When it comes to generating sales, Chinese Bloggers beat their Western Bloggers counterparts by a landslide.
Do they really have that much more talent for creating content or selling products?
Bloggers in China have social and technological advantages for converting fans that Bloggers in the West can only dream of. In this article, we’ll discuss the four most crucial.
Image credit: Boston Consulting Group
Number One: Chinese fans are OK with being sold stuff on social platforms
In the West, bloggers should be discreet about their sales pitch or completely forthright. There’s no middle ground. It’s kind of like bringing up money among friends — it happens inevitably, but all parties understand they’re wading into awkward territory.
Image credit: Kantar Media
In China, social media and e-commerce are completely integrated into each other. In other words, social platforms have e-commerce functions, and e-commerce platforms have social functions. This makes the line between entertainment and commerce blurry.
As a recent article from Boston Consulting Group states,
“In China, shopping is about more than just the transaction. It’s about entertainment, discovery, and social engagement with friends, celebrities, and internet influencers.”
A recent study by Accenture found that up to 70% of Chinese Gen Z consumers — or those born after 1995 — prefer buying products directly via social media than other channels. The global average is 44%.
Simply put, bloggers are at the heart of the Chinese shopping experience.
People want social media platforms to entertain them. There, their favorite bloggers help them discover new products through via content. Consumers are entertained and purchase products at the same time, and it’s all possible because Chinese social media platforms have e-commerce capabilities joined with them.
Remember: Chinese consumers value word of mouth recommendations above all else. As long as the content is good and the bloggers trusted, they don’t feel they are being used.
Number Two: E-commerce platforms make full use of social media and bloggers
Imagine Amazon had its own version of Periscope built-in where people live streamed themselves using products while fans browsed, or Expedia had a travel-oriented version of Snapchat connected to its site.
Image credit: Boston Consulting Group
Now you’re starting to see how shopping and sharing work in tandem on the Chinese net.
Most e-commerce platforms have social functions and even their own bloggers. For example, Taobao and JD.com have integrated live streaming and articles.
And this isn’t limited to consumer goods. China’s largest online travel agencies (OTAs), including Ctrip, Tuniu, and Mafengwo, have nurtured their own travel bloggers by allowing users to create travel guides on the platform. People visit the sites to read bloggers’ travel blogs and can purchase tickets and accommodation directly from the article. In fact, many travel bloggers take a pass on Weibo and WeChat to grow their audiences exclusively on these OTAs. Travel booking sites are where their target audiences are.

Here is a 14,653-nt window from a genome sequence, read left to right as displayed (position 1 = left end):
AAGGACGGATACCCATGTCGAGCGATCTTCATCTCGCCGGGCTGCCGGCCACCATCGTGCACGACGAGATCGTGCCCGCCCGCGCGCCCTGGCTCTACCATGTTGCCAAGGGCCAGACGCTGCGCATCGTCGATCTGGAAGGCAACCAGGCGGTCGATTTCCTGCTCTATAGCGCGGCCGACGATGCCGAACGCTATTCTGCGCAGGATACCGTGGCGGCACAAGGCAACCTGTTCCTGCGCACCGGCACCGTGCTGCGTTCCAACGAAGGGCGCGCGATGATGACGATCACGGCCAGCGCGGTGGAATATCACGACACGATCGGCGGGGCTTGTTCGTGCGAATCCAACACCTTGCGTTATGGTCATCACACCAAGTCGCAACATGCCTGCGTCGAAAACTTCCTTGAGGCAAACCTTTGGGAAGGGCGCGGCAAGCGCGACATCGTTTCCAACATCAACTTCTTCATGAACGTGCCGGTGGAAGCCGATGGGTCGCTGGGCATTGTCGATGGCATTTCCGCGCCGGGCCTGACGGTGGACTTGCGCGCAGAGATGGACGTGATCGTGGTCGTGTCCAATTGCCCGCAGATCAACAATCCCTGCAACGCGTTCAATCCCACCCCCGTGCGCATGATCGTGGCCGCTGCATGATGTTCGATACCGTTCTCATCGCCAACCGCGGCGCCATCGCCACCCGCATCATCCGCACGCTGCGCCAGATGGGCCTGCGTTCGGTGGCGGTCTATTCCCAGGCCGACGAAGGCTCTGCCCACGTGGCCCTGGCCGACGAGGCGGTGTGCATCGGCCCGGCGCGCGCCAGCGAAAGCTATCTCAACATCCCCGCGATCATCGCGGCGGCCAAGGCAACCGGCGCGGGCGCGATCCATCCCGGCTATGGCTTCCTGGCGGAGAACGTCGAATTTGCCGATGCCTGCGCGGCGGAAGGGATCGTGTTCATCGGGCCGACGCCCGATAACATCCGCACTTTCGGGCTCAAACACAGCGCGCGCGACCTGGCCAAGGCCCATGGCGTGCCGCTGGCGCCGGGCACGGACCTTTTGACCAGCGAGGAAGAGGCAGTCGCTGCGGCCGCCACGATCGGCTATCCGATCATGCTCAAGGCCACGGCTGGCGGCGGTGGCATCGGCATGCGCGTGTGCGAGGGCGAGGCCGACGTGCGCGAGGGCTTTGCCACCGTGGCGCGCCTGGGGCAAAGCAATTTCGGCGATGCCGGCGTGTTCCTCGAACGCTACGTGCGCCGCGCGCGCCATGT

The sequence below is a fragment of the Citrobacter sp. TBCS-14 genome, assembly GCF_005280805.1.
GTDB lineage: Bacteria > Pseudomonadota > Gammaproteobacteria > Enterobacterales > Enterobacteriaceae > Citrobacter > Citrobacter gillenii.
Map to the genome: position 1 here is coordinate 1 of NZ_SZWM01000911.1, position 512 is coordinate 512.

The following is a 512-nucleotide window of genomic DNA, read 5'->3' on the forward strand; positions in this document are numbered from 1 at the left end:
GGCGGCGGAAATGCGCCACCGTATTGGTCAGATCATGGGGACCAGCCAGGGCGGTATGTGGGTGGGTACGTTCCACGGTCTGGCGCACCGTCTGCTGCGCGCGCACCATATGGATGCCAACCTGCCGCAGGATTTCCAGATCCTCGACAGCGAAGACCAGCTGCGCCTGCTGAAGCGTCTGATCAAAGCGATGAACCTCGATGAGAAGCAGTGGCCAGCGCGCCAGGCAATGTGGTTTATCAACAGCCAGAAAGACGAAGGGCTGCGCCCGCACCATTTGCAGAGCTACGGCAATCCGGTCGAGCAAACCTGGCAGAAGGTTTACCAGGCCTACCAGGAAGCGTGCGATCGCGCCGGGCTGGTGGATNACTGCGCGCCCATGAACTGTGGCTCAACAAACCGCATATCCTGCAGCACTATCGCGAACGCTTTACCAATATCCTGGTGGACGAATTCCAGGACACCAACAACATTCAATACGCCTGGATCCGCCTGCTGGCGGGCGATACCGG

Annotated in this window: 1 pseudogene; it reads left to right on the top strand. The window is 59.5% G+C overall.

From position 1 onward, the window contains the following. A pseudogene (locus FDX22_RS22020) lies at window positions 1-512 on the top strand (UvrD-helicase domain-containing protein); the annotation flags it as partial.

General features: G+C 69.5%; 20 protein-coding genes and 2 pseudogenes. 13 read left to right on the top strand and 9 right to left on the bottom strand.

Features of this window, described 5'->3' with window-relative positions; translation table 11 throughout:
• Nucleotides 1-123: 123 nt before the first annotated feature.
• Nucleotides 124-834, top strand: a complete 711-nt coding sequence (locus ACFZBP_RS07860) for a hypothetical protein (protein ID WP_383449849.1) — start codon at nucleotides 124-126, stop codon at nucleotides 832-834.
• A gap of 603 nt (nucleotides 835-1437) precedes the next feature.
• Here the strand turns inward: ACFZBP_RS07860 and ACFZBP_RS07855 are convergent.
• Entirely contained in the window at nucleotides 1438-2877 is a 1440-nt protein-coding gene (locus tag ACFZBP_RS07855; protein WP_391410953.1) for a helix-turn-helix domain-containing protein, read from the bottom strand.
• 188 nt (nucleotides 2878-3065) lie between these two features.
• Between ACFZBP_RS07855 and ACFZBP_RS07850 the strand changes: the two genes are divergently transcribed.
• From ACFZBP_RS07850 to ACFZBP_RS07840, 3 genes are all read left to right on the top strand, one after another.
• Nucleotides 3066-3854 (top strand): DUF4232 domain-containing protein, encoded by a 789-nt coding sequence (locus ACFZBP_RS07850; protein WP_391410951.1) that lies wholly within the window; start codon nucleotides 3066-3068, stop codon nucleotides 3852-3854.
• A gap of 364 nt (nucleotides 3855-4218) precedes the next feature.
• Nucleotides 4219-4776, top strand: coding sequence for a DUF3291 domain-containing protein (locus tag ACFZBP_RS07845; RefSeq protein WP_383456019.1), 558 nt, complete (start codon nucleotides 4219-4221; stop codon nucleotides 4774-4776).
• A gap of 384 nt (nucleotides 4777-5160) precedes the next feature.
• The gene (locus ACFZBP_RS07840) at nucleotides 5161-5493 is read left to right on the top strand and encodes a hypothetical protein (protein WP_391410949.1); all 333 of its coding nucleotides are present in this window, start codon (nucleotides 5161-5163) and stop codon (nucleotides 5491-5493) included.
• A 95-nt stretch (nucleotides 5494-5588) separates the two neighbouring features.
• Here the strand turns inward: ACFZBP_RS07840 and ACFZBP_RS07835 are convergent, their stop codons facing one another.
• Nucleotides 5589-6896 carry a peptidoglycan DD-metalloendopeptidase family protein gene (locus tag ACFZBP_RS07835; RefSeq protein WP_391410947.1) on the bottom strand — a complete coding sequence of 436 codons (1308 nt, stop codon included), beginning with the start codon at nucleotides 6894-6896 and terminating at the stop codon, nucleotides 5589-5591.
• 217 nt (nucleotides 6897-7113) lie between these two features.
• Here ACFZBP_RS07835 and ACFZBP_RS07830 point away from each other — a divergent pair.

Travel guide recently published by a Mafengwo blogger that has received over 85k views in one week
Number Three: Chinese bloggers have the right tools
It’s no secret Western social platforms make sales inconvenient and clunky. Just look at Instagram, which doesn’t even allow URLs in a post.
Chinese bloggers have the tools to convert followers into customers easily. Their platforms gave them these.
The most obvious example: Chinese social media apps allow product links in post copy and additionally allow consumers to open the links, view the products, put them in their shopping carts, and pay for them while still seeing the original post.
Meipai’s video sharing app has been unrolling a feature recently for content creators to put product link tags directly in their videos. Viewers can click on an overlayed tag and buy the product while still watching the video.
Live streaming platforms such as Yizhibo allow streamers to create a shopping cart of items which viewers can access and purchase by clicking an icon on the screen during the live stream.
For example, if a streamer is giving a makeup tutorial and viewers ask what products she is using, she can direct them to her cart.
“Check out my cart right here in the top right corner to learn more about the products I’m using.”
Is much more likely to convert to sales than
“Please find my list of products on another site.”
The first generates quick purchases, the second, bounces.
Selling amber jewelry on live streaming platform Yizhibo
Not only is the shopping process convenient, but — just as importantly — so is the payment process. Consumers can use their Alipay or WeChat Pay accounts and never enter credit card info. This removes the hassle and allows impulse shoppers to be, well, more impulsive!
Number Four: Chinese bloggers can create custom products for their followers
In China, you will find a growing trend of bloggers creating their own products and brands.
With access to fast-react manufacturers who can offer small volumes and frequent changes to production lines, Chinese bloggers can create products their followers ask for. They can sell it themselves without relying on big brands.
Zhang Dayi is one such Chinese blogger. She’s an expert at using online engagement to gauge her followers’ preferences. Her team avoids inventory overstocking by utilizing big data analytics to measure consumer sentiment towards newly released products. Their methods have been wildly successful. In 2016, Zhang’s store reportedly pulled in $46 million USD in revenue.
A Zhang Dayi Weibo post with her own brand’s top for sale.
Chinese bloggers have an advantage. With the vast amount of resources available to them, those who understand their audience and create excellent content have the ability to not only create awareness for a brand but generate actual sales results.
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